If there’s one person I owe my fascination with the natural world to, it’s the wonderful Sir David Attenborough.
Watching a natural history documentary narrated by him is completely mesmerizing. His unique dulcet tones hypnotise like an environmental siren. It’s impossible to look away. And just as impossible not to learn from him.
Imagine what a good teacher he would have made. I can visualise a whole class of stroppy teenagers sitting with their head in their hands, chins resting on palms listening intently; only rousing when the bell sounds, wondering what just happened. That’s what it’s like when I watch him. I lose time.
Granted, the visuals are equally enthralling, but it’s his genuine passion and excitement for the subject, no matter what it is, that make him so infectious.
I met him once. Yes, it’s true.
He was signing his autobiography Life on Air at the Natural History Museum in London. What a place to meet him. Very fitting, I always think.
The book signing was in the late afternoon and set to finish when the Museum shut at 5.30pm. I couldn’t get off work in time, so I begged my ever-loving boyfriend to wangle off early and queue for me until I could get there. (Yes, he was a very good boyfriend… so I kept him.)
I thought I’d be the only one in the queue with excitement levels verging on fever pitch, but soon realised the room was full of die-hard fans like myself all fit to burst, so the atmosphere was electrifying.
We chatted excitedly with our neighbours while the queue snaked slowly forwards, and as we inched closer I realised I was actually getting a bit nervous. You know that feeling when start to shiver a little? It started to get slightly out of control so I had to work on composing myself before I blurted out at the top of my voice, “I love you, David!”
Although, I do think most of the crowd would have returned, “I love you more!”.
The clocked ticked closer to 5.30pm, yet I was still about 40 people away. I thought, it can’t happen! I can’t get this close and not meet him.
I was concocting all sorts to avoid being chucked out at closing time, when the curator suddenly announced Mr Attenborough insisted on staying until everyone in the queue had their book signed. I loved him. More.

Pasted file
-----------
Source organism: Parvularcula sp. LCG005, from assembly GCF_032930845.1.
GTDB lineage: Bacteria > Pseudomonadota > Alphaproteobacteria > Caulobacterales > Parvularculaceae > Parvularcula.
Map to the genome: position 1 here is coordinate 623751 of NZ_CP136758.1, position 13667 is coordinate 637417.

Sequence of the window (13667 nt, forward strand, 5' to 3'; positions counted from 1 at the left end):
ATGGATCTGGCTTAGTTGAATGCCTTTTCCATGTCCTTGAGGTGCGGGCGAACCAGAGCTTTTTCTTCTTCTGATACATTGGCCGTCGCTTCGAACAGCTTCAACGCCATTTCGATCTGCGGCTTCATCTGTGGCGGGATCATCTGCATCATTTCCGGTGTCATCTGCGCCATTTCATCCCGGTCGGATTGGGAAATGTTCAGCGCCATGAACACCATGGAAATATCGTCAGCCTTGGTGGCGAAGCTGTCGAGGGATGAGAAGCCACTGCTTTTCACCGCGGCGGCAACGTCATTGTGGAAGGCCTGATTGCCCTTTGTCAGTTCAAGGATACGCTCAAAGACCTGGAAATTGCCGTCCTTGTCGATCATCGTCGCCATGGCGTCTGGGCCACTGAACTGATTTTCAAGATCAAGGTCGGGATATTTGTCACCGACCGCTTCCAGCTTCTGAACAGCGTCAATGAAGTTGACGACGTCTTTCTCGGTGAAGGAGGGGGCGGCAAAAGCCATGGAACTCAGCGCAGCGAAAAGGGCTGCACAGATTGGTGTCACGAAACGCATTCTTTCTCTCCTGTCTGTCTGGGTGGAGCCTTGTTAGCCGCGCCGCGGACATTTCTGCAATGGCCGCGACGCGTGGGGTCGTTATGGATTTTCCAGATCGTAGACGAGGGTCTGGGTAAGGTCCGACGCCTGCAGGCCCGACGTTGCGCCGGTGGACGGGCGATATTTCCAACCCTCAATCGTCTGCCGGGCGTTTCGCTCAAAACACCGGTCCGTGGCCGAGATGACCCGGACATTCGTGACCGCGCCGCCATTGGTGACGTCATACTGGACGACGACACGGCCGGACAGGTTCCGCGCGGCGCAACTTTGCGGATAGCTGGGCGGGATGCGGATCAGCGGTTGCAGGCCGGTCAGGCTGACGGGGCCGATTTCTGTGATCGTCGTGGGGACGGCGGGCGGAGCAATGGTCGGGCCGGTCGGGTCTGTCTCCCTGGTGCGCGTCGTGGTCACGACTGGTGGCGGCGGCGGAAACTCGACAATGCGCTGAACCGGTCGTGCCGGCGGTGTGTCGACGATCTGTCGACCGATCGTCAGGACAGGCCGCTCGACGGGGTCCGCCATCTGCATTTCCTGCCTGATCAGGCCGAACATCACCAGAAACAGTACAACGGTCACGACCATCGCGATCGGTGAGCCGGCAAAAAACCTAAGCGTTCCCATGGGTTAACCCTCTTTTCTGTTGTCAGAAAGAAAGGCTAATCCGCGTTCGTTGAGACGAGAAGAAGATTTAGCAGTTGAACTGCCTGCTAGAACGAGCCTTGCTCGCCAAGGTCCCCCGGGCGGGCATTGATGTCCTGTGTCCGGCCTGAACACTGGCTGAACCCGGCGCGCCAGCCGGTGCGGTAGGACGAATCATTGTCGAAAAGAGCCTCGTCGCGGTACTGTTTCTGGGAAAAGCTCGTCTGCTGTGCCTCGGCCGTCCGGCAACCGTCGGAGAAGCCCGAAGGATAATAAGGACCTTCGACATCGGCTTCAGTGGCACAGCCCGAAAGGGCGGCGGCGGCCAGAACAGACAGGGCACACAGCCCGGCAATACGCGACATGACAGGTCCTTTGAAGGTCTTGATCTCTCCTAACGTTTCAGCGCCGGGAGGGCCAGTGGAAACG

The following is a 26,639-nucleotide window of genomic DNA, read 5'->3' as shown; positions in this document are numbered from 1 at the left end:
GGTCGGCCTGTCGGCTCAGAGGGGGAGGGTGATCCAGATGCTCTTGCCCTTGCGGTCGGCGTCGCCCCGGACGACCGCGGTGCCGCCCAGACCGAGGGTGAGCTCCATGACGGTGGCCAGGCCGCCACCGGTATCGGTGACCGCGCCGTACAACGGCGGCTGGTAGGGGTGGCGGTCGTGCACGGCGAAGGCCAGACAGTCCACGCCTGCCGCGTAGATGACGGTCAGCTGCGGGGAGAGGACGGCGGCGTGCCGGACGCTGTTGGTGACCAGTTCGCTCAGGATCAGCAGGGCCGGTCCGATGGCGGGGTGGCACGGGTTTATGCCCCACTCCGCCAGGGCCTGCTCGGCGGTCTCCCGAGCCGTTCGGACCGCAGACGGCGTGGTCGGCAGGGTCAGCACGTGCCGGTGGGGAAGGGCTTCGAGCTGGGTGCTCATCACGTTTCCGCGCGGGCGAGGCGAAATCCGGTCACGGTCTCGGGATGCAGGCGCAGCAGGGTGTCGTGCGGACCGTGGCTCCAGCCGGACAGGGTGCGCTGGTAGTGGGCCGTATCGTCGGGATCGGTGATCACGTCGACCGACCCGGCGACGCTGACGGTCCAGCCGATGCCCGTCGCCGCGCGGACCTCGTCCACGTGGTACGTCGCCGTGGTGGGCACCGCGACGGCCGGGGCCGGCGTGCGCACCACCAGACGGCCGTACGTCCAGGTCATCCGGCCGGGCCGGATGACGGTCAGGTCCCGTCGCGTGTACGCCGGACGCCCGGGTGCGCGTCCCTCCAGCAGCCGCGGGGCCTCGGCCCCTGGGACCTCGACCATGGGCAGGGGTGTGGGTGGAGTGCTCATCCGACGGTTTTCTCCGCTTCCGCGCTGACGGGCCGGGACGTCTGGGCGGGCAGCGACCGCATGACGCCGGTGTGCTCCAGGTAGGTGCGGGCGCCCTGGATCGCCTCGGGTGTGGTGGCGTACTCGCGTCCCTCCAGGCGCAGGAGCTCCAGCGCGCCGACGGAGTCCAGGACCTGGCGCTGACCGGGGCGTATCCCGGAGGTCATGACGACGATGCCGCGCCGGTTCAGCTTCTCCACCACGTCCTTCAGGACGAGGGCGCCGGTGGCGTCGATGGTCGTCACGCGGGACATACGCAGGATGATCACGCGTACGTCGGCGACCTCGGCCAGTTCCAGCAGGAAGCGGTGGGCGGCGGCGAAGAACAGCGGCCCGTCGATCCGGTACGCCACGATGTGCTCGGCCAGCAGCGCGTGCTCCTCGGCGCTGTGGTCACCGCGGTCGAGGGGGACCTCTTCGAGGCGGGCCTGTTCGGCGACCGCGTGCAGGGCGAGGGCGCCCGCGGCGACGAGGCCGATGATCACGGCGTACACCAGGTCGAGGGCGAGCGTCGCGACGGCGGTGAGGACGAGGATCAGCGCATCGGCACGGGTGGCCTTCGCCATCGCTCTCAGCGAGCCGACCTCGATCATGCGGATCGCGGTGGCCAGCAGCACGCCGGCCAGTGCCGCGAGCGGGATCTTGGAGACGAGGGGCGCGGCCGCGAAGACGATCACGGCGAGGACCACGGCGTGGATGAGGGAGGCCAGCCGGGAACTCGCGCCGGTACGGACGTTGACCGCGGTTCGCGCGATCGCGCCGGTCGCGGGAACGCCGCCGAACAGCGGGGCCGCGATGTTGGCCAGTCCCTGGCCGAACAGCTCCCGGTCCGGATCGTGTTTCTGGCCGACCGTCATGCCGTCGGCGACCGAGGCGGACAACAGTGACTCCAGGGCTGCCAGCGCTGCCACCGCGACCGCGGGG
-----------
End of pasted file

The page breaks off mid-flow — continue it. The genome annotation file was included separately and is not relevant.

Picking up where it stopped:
With a sigh of relief, I waited.
What would I say? What do you say to Sir David? I knew it didn’t really matter – he’d never remember me from the mass of faces, but I still didn’t want to come across as a total eejit.
By the time it came to our turn, the nerves totally took over, all composure left me. I shoved poor Dan to the side and stopped short of smothering David in a giant bear hug.
Instead, I gushed how nice it was to meet him, and what an inspiration he was to me. I also asked what I needed to do to be able to work with him.
You know what he did/said?
He gently took my hand (the right one). Kissed it, and then held it. Smiling at me, he laughed and said, “Oh dear, why on Earth would you want to work with an old fool like me?”
Self-depreciating, too. Does the man have no bad points?
We chatted for a little. I remembered Dan behind and introduced him, telling him how good he was to queue for me. It was a very short exchange of words, but such wonderful words.
I can’t remember being that excited for a very long time again.
The reason I’m telling you all this?
I came across this video of the man himself reciting Louis Armstrong’s What a Wonderful World, and it made me realise that there is no other narrator like David Attenborough, or ever will be… to me. I’ve watched countless natural history documentaries narrated by others, but none draw me in as much as him.
It also made me realize it was around this time 10 years ago that I met him.
And in case you’re wondering, yes, I did eventually wash the hand.